Racial Differences in Prostate Cancer Risk Remain Among US Servicemen With Equal Access to Care
NAVAL HEALTH RESEARCH CENTER SAN DIEGO CA
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Prostate cancer is the most common cancer among US men, yet the etiology of this disease remains unclear. This study used military health care and demographic data to describe the incidence of prostate cancer in the US military from September 1993 to September 2003, and to identify demographic and occupational risk factors for prostate cancer hospitalization. Annual rates of first-encounter prostate cancer were adjusted for age and race. Coxs proportional hazards regression was employed to model the time to prostate cancer diagnosis. This study supports previous observations of an increased prostate cancer risk among black non-Hispanic men. Further, this study illustrated that this association exists regardless of access to care or socioeconomic status, which has not previously been reported in the literature. This finding suggests that black, non-Hispanic men may share yet-to-be-explored differences that may be important in prostate cancer etiology.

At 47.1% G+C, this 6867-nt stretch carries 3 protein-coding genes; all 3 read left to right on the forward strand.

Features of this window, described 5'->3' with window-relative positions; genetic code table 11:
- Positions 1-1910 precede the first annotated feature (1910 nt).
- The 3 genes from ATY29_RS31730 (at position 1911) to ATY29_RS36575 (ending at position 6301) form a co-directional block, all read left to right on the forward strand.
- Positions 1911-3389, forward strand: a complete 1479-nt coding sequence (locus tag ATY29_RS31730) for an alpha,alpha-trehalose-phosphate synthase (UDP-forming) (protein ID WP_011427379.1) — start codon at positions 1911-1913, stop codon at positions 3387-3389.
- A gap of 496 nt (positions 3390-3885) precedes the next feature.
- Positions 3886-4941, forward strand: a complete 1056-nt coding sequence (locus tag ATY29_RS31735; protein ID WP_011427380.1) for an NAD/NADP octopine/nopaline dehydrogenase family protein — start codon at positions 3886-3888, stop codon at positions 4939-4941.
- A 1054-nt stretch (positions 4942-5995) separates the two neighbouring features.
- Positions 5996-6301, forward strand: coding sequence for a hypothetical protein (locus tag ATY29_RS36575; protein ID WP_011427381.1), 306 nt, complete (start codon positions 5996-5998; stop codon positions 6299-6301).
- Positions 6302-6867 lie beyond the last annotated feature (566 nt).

- Medicine and Medical Research